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Saturday morning quotes 8.18: Airs de cour II

June 26, 2021

Mignarda’s prolegomenous CD release featured a collection of French airs de cour and we have over the years often revisited and expanded upon our catalogue of this wonderful repertory. When the term air de cour is mentioned, those familiar with historical music for voice and lute instantly think of the series of publications that appeared between 1608 and 1632 which included 15 volumes of Airs de différents autheurs avec la tablature de luth, popular airs extracted from courtly entertainments and arranged for solo voice accompanied by the lute. But the term first appeared much earlier in a publication by Adrian Le Roy, Airs de cour miz sur le luth, published in 1571.

Le Roy (c.1520 – 1598), the rather cunning fellow pictured above, was well-connected at court and had familiar conference among preeminent poets including Ronsard and celebrious composers including Lassus. He used his connections to procure a royal patent to publish music beginning in 1551, in partnership with his cousin Robert Ballard (c.1527 – 1588), producing an enormous output of high quality music editions over the span of nearly fifty years. Le Roy was in a position to have an unusually influential role in promoting music and determining popular taste:

“Le Roy’s 1574 letter to Lassus describes a musical session when the printer had music by Lasso performed for Charles IX, who was so delighted with the piece that he instructed Le Roy to print it.”

Jeanice Brooks, Courtly Song in Late Sixteenth-Century France, The University of Chicago Press, Chicago, 2000, p. 28.

Le Roy’s delightful music for solo lute demonstrates the direct influence of the famous Albert de Rippe (c. 1500 – 1551), displaying much rhythmic vitality and ample use of arpeggiation technique applied in a manner that implies a polyphonic interpretation. This style was later called style brisé, a term concocted by 20th-century musicologists to describe broken chordal technique, but the style was based upon a subtle interpretive technique that highlights and accentuates the strands of polyphony in a way particular to the character and resources of the lute. A word about use of the term style brisé:

“Although the word brisé was used in the seventeenth century to distinguish a type of ornament, the term style brisé was apparently coined in the twentieth century. After an exhaustive search through dictionaries, lexicons, theoretical treatises, practical sources, and contemporary accounts, I am unable to find a single example of the term style brisé used in any previous century.”

From the evidence given one may conclude that the terms style brisé and style luthé are modern ones and have little to do with the terms brisé and luthé as they were used in the seventeenth and eighteenth centuries.

David J. Buch, “Style brisé, Style luthé,” and the “Choses luthées”, The Musical Quarterly, Vol. 71, No. 1, 1985, pp. 52, 66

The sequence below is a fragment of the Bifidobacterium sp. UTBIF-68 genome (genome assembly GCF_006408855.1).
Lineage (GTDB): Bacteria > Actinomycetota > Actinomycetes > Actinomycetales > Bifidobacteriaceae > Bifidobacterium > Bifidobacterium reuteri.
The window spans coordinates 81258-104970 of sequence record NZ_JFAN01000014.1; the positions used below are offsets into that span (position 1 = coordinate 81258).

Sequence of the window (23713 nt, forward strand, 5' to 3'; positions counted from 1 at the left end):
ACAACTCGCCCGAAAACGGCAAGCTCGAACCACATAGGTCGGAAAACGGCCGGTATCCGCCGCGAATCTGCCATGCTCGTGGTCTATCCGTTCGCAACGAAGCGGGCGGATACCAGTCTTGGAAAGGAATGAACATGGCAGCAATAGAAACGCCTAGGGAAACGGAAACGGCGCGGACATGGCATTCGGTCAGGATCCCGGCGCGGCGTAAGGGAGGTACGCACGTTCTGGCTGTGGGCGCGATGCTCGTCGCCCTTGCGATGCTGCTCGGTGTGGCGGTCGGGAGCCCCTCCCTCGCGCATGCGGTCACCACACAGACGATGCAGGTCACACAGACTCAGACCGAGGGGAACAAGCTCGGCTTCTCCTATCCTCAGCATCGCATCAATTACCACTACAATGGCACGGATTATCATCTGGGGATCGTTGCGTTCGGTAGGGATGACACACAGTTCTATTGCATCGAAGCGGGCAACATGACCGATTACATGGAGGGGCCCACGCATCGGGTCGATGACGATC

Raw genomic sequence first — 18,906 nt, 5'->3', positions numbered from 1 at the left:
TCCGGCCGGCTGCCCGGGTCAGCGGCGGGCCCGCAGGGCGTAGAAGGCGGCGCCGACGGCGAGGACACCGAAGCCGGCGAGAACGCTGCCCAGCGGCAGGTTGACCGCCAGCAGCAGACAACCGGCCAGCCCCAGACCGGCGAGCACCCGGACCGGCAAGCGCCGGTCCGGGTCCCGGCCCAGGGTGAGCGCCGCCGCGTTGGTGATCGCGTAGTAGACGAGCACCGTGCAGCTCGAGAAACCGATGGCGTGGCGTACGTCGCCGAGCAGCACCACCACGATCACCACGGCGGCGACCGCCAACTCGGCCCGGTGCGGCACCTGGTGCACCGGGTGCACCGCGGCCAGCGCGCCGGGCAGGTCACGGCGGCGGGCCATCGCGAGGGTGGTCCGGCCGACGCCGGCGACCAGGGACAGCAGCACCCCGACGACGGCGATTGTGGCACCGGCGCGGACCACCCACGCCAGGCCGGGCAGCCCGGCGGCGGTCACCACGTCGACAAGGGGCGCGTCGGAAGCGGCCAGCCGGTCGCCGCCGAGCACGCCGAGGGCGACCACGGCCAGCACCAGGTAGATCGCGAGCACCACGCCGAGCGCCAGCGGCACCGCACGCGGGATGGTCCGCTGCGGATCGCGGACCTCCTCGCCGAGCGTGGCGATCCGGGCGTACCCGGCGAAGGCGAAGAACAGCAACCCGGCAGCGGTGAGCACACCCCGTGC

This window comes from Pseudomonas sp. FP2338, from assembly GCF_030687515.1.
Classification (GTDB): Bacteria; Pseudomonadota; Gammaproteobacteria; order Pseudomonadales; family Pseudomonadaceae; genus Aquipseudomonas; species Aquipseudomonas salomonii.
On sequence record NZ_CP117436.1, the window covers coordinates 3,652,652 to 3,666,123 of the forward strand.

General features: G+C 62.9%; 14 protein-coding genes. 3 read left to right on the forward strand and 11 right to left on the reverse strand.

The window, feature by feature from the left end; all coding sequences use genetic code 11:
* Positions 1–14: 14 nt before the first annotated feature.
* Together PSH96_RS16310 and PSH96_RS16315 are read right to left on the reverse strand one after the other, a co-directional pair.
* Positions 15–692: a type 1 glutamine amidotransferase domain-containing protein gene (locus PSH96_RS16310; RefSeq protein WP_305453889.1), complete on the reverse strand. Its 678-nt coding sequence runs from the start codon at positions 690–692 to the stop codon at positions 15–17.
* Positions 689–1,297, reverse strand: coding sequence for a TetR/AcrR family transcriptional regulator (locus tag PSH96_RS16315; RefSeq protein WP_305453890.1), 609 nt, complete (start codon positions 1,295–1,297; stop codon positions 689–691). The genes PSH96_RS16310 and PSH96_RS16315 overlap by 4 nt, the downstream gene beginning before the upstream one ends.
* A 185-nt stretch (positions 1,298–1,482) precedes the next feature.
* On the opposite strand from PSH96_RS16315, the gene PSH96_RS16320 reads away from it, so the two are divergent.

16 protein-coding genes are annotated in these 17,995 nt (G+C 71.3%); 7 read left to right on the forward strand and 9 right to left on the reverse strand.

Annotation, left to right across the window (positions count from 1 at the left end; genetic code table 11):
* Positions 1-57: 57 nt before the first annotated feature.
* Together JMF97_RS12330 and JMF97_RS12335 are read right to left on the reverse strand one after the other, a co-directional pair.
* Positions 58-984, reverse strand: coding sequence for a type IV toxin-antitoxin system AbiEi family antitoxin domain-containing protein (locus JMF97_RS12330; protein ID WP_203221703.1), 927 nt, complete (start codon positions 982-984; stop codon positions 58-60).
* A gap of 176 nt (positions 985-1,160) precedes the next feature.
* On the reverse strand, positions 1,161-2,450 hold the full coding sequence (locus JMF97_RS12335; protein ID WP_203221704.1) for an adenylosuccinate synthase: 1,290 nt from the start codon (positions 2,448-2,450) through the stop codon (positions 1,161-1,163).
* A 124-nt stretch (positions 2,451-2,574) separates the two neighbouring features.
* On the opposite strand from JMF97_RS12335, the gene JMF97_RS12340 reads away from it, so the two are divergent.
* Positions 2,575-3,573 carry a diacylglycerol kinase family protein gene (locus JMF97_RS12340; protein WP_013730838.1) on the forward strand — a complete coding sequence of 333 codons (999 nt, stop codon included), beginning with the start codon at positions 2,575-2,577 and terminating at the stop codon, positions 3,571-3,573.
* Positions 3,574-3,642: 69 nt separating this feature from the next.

In addition to his prodigious output of music for voices and for solo lute, Le Roy printed his Breve et facile instruction pour apprendre la tablature, conduire et disposer la main sur le luth (1567), a method that combined repertories by describing how to set vocal polyphony to be played on the lute. Along with the work of Vincenzo Galilei, this detailed description provides an historical example which we have put to good use in making many arrangements of historical vocal polyphony for solo voice and lute. Le Roy also left for posterity a treatise, Traicté de musique (1583), with chapters on the essential rules of counterpoint, consonance, dissonance, syncopation, cadences and modes.



The treatise demonstrates Le Roy’s mastery of musical composition, and his groundbreaking book of Airs de cour miz sur le luth displays this skill in his arrangement for solo voice and lute of airs found in Chansons de Pierre de Ronsard, Philippe Desportes, et autres, mises en musique par Nicolas de la Grotte, published by Le Roy & Ballard in 1569, two years earlier than Le Roy’s book of intabulations. For his intabulations of polyphonic chansons, Le Roy frequently took the tenor part of the original and transposed it up to replace the superius, which was incorporated with the remaining parts into the lute accompaniment. But for our example of La Grotte’s setting of a poem by Ronsard, Le Roy retained the original superius as shown below.

As can be seen in Le Roy’s adaptation of the chanson, the time signature was clarified to represent the music as triple-time throughout, with only the refrain at the close in tempus imperfectum diminutum. Although LeRoy published both depicted versions, it is interesting to note that he used the rather modern alternative to the (black) coloration typically used in notation of polyphonic music at the time when making his arrangement for solo voice and lute.



Le Roy’s important role in establishing what was to become an immensely popular musical form is little understood today, and most modern performers of historical music are content to explore the later series of airs published by the descendants of Le Roy and Ballard. We are pleased to announce the upcoming release of a new recording of airs de cour probing the earlier examples of the repertory of Le Roy as well as later airs by Boësset, Guédron, and Moulinié. This post offers just a glimpse of our research process into the music and its context: Stay tuned, and the results will hopefully be available for your listening pleasure in September 2021.

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